In a sense we would all agree with that, with the proviso that the supreme commander’s “right to be wrong” is subject to the review of the people.  But what Cohen doesn’t acknowledge is that one of these things – Vietnam – is not like the others.  In all four other cases, and indeed in most cases we could come up with, the supreme commander was trying to use armed force to change the existing situation in a decisive way.  Each of the four supreme commanders Cohen considers, even Clemenceau, had a clear objective that sensible people would refer to as “winning” or “victory.”  That quantity was, by the conscious choice of our political leaders, missing throughout our engagement in Vietnam.

And that is why the generals were appalled and disgusted by the political decision-making, particularly through the earlier years of that conflict (the dynamic changed significantly with Nixon), and why so many in the ranks of the armed forces still resent the way the military was employed there.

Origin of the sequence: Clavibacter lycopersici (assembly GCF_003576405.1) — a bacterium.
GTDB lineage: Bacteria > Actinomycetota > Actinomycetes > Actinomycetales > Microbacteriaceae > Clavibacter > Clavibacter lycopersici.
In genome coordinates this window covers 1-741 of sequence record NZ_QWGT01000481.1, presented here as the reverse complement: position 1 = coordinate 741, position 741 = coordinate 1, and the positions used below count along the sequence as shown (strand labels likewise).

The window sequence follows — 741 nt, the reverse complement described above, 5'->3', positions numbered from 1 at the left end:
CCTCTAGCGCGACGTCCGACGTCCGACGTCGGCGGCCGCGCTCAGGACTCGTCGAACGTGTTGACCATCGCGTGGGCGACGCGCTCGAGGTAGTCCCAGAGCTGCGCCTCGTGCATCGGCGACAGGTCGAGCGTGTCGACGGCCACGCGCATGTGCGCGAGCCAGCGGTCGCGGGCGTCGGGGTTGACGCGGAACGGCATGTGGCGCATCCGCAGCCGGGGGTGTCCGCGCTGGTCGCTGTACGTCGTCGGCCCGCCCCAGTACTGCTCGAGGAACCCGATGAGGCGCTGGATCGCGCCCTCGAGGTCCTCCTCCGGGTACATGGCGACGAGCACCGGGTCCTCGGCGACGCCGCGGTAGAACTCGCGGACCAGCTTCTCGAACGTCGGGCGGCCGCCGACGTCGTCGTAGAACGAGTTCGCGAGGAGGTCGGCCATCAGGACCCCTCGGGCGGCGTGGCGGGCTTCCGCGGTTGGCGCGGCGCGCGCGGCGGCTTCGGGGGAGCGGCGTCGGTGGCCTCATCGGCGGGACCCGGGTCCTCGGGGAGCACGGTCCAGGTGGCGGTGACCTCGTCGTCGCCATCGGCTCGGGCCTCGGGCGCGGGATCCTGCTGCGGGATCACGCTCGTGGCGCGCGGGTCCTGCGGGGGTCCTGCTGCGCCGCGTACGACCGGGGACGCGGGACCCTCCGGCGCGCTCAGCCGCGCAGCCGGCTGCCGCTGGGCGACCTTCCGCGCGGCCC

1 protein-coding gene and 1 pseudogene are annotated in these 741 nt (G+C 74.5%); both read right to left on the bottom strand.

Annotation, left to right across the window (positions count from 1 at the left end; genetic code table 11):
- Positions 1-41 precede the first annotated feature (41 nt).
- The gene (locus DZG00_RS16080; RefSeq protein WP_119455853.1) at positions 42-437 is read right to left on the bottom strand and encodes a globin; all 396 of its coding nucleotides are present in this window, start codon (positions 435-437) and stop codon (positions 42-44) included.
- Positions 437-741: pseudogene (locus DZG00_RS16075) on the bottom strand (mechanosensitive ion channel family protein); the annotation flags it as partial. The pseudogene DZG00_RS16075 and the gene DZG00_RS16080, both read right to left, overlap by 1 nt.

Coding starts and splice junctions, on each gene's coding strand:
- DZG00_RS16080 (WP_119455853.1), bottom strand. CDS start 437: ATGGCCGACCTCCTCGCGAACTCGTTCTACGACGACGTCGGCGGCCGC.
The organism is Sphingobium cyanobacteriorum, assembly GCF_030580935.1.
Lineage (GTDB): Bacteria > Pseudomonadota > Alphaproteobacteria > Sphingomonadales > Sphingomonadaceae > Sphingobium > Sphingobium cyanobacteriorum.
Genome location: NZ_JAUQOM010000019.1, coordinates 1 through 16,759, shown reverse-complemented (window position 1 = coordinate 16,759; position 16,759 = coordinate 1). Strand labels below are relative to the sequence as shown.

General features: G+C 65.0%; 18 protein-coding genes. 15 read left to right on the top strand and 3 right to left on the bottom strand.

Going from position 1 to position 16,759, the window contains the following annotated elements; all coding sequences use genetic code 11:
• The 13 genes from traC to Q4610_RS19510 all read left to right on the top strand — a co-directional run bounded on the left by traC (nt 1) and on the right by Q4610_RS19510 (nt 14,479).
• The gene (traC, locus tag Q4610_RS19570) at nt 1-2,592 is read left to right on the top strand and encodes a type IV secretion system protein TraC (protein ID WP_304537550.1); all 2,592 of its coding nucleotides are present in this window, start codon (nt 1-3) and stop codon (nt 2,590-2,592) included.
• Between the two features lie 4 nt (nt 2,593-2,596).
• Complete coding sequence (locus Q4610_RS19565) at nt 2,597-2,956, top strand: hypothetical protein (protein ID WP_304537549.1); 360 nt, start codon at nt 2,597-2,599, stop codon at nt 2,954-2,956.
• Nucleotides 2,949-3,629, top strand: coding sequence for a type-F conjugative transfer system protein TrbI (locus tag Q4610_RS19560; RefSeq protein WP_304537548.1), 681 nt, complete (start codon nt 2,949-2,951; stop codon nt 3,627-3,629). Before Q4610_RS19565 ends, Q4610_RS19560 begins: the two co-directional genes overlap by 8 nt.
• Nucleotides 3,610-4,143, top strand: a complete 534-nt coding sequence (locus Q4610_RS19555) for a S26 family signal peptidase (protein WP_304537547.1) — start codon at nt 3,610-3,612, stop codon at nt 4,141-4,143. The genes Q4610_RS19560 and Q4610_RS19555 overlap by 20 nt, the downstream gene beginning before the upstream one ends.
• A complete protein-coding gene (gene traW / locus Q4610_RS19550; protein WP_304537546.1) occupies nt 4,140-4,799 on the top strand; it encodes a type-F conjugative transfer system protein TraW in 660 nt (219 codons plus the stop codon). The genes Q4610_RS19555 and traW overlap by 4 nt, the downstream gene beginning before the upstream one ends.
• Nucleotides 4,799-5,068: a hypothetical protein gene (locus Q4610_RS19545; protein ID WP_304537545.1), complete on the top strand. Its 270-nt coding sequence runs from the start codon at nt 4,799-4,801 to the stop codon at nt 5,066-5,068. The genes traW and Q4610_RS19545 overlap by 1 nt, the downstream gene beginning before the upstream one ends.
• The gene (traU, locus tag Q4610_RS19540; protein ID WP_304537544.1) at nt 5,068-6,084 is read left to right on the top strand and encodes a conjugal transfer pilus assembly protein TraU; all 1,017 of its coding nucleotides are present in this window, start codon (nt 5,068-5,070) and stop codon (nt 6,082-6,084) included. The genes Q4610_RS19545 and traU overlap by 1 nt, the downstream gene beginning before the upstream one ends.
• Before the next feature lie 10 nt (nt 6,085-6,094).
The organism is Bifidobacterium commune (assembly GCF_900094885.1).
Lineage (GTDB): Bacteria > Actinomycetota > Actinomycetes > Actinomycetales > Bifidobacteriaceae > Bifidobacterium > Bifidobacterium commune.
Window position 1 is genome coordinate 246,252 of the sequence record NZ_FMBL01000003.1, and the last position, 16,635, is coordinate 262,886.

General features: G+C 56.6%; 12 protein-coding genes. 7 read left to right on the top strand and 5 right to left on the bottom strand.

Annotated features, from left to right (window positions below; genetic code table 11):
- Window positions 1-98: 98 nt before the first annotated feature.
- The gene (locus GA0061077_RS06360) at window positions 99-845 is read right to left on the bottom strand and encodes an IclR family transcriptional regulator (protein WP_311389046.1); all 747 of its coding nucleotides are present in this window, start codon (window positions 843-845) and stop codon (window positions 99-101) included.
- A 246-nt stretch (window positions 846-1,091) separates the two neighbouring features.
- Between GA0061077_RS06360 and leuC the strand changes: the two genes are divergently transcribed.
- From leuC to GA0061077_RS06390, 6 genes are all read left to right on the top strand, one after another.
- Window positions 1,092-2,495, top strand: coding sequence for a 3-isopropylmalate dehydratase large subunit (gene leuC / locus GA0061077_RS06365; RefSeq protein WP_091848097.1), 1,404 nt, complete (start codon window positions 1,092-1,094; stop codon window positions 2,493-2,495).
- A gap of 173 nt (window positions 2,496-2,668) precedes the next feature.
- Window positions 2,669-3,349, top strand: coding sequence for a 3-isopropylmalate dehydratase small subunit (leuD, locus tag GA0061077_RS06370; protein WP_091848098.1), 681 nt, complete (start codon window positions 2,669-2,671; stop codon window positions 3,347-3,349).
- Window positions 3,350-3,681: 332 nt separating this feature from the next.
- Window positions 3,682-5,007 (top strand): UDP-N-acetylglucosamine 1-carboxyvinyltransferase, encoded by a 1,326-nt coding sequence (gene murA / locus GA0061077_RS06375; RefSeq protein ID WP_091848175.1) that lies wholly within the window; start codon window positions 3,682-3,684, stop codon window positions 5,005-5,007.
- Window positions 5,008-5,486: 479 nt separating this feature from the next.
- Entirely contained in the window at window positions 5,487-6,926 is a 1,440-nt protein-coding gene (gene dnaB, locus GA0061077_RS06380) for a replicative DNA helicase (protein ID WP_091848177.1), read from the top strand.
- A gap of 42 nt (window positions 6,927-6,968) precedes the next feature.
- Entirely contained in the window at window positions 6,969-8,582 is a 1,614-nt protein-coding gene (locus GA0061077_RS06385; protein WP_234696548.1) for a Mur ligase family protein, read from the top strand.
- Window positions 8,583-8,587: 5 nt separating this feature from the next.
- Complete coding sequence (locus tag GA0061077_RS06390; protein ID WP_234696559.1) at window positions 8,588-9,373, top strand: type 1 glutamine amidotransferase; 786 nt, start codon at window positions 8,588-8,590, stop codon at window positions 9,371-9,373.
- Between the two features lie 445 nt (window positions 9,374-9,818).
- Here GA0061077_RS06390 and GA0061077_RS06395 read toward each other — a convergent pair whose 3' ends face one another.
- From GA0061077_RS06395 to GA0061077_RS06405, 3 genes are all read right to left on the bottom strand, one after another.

Ask most military officers what were the worst uses of armed force since WWII, and you will hear:  Vietnam, Somalia, and Lebanon.  All three of these actions share the same character:  deployment of force to act as a placeholder – a national marker – in a dangerous and unstable situation we had no intention of trying to fundamentally alter.  Servicemembers do tend to resent being deployed as bullet-sponges.  An officer’s worst nightmare is having to beat up his troops day after day in a situation that, by political choice, we have elected not to try and change for the better.  That use of the military – that one right there – is the one that becomes unjustifiable, and loses the moral commitment of the troops.